It’s difficult to know which way Martin Johnson’s England will go in this year’s RBS Six Nations – losing to Italy in Rome is a distinct possibility, but beating Wales and Ireland at Twickenham is also a possibility. Jonny McLeod gives us his views.
England’s lineout was one of the few positives from the autumn series. Despite being much maligned for his ineffectiveness around the park, Captain Borthwick is a strong lineout organiser and operator. With Tom Croft injured and Johnson refusing to promote Nick Kennedy, the England captain will be central to England’s supply line.
Jonny Wilkinson is once again certain to start at number 10, and his accuracy in front of goal will be a massive advantage for Martin Johnson’s men. If England stick to their game plan from the autumn and tries remain scarce, his points from the boot will be vital. In such circumstances it could be argued that his selection ahead of his rivals Danny Cipriani and Shane Geraghty is legitimate if unexciting.
The return of Riki Flutey from injury cannot be underestimated. The Brive inside centre was England’s best player last season despite only playing half a season. His combination of physical aggression, hot-stepping, handling skills and vision makes him a true inside centre, capable of cutting the lines as well as unleashing those outside.
Wales coach Warren Gatland has already prodded the beast by suggesting his side would target England’s tight-five at Twickenham. With Andrew Sheridan and Phil Vickery out injured England’s front row will be under huge pressure against a potentially all-Lion front row.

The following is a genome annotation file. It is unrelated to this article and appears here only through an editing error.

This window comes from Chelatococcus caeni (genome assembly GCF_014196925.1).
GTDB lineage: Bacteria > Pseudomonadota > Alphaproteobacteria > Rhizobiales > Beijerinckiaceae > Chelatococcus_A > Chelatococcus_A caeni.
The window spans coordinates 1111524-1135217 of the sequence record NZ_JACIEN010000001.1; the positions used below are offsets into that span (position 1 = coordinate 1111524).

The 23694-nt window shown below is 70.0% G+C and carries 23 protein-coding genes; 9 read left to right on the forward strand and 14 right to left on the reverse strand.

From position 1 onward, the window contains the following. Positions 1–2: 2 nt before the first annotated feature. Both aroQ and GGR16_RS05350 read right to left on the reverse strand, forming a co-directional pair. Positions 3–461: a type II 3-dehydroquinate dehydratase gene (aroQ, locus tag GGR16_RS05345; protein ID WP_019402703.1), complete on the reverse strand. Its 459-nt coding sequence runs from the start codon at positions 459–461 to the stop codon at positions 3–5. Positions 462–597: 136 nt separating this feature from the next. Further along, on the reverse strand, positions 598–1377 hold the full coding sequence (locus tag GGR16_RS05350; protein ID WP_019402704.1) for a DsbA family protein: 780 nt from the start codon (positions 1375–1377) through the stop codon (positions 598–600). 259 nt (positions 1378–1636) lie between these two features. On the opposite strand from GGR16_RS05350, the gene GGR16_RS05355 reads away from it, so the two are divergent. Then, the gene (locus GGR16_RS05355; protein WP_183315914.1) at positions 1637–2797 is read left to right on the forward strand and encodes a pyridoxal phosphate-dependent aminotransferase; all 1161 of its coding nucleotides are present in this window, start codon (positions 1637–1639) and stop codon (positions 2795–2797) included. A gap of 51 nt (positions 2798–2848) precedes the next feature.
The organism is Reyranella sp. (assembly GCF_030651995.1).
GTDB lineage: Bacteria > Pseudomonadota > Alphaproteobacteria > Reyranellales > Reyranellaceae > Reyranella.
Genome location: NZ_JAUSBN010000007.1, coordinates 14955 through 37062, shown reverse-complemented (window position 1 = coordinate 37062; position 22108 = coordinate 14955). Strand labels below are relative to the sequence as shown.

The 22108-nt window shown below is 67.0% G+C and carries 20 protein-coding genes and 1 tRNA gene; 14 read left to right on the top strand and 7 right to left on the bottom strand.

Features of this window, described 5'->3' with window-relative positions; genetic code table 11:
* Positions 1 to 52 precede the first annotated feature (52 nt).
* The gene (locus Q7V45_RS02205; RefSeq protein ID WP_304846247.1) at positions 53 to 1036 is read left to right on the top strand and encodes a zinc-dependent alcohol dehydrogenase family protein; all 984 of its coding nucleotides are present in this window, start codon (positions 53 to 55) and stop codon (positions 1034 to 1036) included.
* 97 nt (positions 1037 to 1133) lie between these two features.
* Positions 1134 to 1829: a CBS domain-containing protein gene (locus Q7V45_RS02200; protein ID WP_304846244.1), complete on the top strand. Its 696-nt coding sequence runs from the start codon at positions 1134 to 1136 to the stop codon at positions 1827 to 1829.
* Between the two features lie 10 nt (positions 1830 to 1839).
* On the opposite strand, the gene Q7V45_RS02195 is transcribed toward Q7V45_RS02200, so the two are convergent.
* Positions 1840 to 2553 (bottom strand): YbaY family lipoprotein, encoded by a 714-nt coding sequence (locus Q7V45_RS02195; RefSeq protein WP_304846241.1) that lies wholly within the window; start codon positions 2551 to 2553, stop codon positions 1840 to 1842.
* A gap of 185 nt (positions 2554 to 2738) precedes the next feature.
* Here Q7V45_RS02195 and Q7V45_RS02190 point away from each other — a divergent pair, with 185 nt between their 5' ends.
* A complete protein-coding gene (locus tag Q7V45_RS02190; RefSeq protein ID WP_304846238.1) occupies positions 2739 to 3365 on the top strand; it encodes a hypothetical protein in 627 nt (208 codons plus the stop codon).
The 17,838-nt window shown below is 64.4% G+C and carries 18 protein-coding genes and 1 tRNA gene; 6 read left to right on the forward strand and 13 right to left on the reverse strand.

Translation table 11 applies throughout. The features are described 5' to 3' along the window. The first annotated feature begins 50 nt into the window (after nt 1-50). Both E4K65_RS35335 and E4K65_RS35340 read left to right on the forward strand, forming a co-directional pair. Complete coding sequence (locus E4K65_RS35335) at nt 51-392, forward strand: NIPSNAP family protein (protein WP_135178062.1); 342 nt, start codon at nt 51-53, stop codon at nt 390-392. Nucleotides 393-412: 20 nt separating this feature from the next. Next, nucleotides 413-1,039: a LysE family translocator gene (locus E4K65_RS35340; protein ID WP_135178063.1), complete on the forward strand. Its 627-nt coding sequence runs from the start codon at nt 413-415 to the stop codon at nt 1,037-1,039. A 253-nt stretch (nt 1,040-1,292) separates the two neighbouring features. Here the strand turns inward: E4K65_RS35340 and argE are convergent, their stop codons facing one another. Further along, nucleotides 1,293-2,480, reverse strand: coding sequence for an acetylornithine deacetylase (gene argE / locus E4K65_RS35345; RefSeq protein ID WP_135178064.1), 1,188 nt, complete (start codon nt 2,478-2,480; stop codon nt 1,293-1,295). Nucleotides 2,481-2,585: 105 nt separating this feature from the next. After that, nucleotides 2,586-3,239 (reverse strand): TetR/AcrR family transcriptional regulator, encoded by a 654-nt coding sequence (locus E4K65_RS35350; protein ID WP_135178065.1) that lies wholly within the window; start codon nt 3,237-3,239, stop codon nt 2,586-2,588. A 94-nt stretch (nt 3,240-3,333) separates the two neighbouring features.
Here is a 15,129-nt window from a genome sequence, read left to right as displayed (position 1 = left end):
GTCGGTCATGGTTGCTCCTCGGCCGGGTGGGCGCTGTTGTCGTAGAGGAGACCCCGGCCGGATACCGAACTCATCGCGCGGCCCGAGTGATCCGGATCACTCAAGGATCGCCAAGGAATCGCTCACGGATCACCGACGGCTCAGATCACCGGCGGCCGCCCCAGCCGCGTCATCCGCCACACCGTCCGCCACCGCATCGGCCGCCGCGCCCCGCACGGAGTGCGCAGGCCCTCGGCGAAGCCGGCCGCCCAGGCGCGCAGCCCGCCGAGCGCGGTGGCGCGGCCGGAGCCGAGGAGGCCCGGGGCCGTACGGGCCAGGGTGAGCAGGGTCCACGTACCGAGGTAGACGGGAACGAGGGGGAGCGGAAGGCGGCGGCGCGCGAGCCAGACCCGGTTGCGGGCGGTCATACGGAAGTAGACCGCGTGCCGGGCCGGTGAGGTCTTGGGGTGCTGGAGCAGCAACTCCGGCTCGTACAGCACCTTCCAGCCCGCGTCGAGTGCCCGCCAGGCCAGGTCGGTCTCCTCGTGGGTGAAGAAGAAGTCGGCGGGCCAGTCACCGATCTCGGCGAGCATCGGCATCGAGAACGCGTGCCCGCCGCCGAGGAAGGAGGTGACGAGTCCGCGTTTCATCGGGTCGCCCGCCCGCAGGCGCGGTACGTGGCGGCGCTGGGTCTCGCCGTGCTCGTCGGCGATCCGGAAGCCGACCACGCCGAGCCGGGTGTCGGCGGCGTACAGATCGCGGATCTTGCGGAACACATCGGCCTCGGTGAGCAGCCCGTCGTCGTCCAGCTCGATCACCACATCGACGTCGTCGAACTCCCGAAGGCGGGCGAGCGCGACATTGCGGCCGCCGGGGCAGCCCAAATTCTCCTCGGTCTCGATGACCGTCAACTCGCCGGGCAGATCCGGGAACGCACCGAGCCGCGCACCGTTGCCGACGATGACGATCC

During the autumn internationals England endured heavy criticism for their turgid style and inability to attack with any pace or intensity – which resulted in just one try in three matches. Creativity and incision in the backs remain problems, and the forwards seldom served up quick ball and when they did the backs refused to exploit the chances in front of them. Martin Johnson confessed that the coaches had had too much influence on how England implemented their game plan – this has led to rumours of decaying confidence and a climate of fear pervading the squad. The coaches must learn to trust the players.
Coach’s perspective: Martin Johnson
“This is the best squad we have had in my time being in charge and it will only get stronger,” Johnson said. “We have a good leadership group and it’s the strength of any side that you have three, four or five guys who could be captain. It will be just as tight this year. Anyone who predicts who will win the title is a brave guy.”
Key player: Jonny Wilkinson
Much hype surrounded the Toulon fly half’s return to the international fray last autumn, but after a stuttering series Wilkinson has it all to prove once again. The 2003 World Cup winner was criticised for failing to get the backline firing by dropping too deep when England were in possession and refusing to diverge from the game plan when the opportunities to attack arose. The quality of Wilkinson’s kicking and his mindset in attack will dictate how England perform in the Six Nations.
One to watch: Mathew Tait
After years of utility back status, Tait will be considered at outside centre this season. If he can displace Dan Hipkiss in the starting XV and Flutey and Wilkinson can attack on the gain line, Tait’s searing pace will add an extra dimension to the attack.
Stadium: Twickenham, London
A mighty arena and grand setting, but Twickenham has been stripped of its ‘fortress’ prefix in recent seasons. The ominous booing of despairing fans has come to replace the booming tones of ‘Swing Low Sweet Chariot’.
England’s Six Nations Fixtures:
Sat 6 Feb v Wales, Twickenham Stadium, London
Sun 14 Feb v Italy, Stadio Flaminio, Rome
Sat 27 Feb v Ireland, Twickenham Stadium, London
Sat 13 Mar v Scotland, Murrayfield, Edinburgh
Sat 20 Mar v France, Stade de France, Paris
Last season: 2nd